The State Department said yesterday that key members of Congress had been informed last month that the United States agreed to a one-year moratorium on new weapons sales to Taiwan.

Harvey Feldman, deputy director of the China working group, said Secretary of State Cyrus R. Vance had informed lawmakers in a White House meeting just before President Carter's announcement of normalization of U.S. relations with the People's Republic of China on Dec. 15. Presidential statements and a briefing for the press later that evening made no mention of the 1979 freeze.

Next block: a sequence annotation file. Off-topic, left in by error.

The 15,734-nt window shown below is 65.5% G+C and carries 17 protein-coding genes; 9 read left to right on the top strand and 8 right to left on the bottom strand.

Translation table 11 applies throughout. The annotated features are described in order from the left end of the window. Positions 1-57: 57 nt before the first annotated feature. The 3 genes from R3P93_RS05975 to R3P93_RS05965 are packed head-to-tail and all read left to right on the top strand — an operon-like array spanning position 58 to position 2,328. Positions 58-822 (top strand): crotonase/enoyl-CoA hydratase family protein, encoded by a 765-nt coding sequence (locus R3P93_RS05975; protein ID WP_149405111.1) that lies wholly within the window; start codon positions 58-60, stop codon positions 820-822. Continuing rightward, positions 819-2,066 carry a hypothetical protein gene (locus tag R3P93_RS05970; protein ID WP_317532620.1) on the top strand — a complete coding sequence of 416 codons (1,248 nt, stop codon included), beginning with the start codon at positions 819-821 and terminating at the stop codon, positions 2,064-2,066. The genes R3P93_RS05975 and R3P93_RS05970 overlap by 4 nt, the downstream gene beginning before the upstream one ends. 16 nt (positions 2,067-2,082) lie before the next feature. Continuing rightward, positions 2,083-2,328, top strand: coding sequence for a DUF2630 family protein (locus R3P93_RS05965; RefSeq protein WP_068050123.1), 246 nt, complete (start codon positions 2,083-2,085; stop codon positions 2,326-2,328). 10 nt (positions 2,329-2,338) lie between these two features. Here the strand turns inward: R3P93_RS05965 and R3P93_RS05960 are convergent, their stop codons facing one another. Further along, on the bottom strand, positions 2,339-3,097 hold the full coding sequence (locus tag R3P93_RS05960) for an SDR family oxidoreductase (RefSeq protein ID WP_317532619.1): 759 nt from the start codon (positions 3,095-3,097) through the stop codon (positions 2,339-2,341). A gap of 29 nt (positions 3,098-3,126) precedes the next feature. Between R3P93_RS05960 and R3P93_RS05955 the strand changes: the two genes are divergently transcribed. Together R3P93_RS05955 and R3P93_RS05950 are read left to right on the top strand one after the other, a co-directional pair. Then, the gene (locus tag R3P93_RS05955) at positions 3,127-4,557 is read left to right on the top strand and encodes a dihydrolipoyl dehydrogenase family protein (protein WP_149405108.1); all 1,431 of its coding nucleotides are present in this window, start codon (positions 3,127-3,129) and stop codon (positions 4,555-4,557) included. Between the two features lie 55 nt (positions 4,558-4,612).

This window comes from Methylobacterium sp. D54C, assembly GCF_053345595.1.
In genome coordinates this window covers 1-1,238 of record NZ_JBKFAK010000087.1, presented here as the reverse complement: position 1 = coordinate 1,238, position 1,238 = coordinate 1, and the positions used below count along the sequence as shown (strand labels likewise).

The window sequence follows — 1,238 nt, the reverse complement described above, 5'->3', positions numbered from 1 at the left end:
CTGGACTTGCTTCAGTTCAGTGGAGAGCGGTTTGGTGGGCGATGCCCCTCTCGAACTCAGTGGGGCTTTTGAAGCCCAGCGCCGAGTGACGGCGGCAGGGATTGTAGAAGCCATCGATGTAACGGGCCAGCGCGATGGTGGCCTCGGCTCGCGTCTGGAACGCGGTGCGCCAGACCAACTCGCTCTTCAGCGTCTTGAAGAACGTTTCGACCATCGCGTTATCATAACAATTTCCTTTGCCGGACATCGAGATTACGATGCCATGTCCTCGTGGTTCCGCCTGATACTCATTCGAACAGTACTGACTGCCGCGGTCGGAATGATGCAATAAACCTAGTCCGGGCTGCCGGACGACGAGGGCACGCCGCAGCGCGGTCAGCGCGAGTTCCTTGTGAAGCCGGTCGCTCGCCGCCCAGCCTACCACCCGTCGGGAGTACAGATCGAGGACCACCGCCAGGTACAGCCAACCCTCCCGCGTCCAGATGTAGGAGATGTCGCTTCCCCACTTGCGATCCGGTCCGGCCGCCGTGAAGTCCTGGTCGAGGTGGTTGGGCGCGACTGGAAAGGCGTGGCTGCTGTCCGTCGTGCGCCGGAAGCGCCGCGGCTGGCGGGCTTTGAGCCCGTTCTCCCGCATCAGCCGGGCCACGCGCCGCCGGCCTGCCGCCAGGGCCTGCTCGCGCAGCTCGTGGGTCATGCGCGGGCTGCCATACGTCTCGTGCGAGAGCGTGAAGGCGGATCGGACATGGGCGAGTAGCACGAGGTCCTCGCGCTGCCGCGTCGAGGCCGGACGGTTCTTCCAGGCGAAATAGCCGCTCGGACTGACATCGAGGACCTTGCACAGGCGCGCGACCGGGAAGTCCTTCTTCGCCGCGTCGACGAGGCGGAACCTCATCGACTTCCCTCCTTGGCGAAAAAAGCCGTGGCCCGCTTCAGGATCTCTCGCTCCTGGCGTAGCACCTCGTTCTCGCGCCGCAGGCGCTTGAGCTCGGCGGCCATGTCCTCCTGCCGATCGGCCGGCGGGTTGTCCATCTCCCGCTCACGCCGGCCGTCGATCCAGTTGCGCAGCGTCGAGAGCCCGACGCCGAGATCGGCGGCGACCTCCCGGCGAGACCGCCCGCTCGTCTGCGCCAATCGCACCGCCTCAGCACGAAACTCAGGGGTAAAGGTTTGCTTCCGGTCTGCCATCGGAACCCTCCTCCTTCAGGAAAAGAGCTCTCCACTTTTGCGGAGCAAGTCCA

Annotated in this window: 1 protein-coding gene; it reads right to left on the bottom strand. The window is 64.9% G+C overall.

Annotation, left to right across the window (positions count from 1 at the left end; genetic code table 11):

A transcript of Vance's Dec. 17 appearance on CBS television's "Face the Nation" was produced by the State Department to show that the moratorium on new weapons sales had been disclosed.

Vance said at that time, "The arms to be supplied [to Taiwan] during 1979 will be arms which are already in the pipeline. In the post-1979 period we will be meeting new orders that come in..."

Officials said the United States agreed to the moratorium during 1979 at the request of Peking. The arrangement was described as something of a tradeoff for Peking's agreement that the U.S. mutual defense treaty with Taiwan could be abrogated with one year's notice rather than canceled out-right.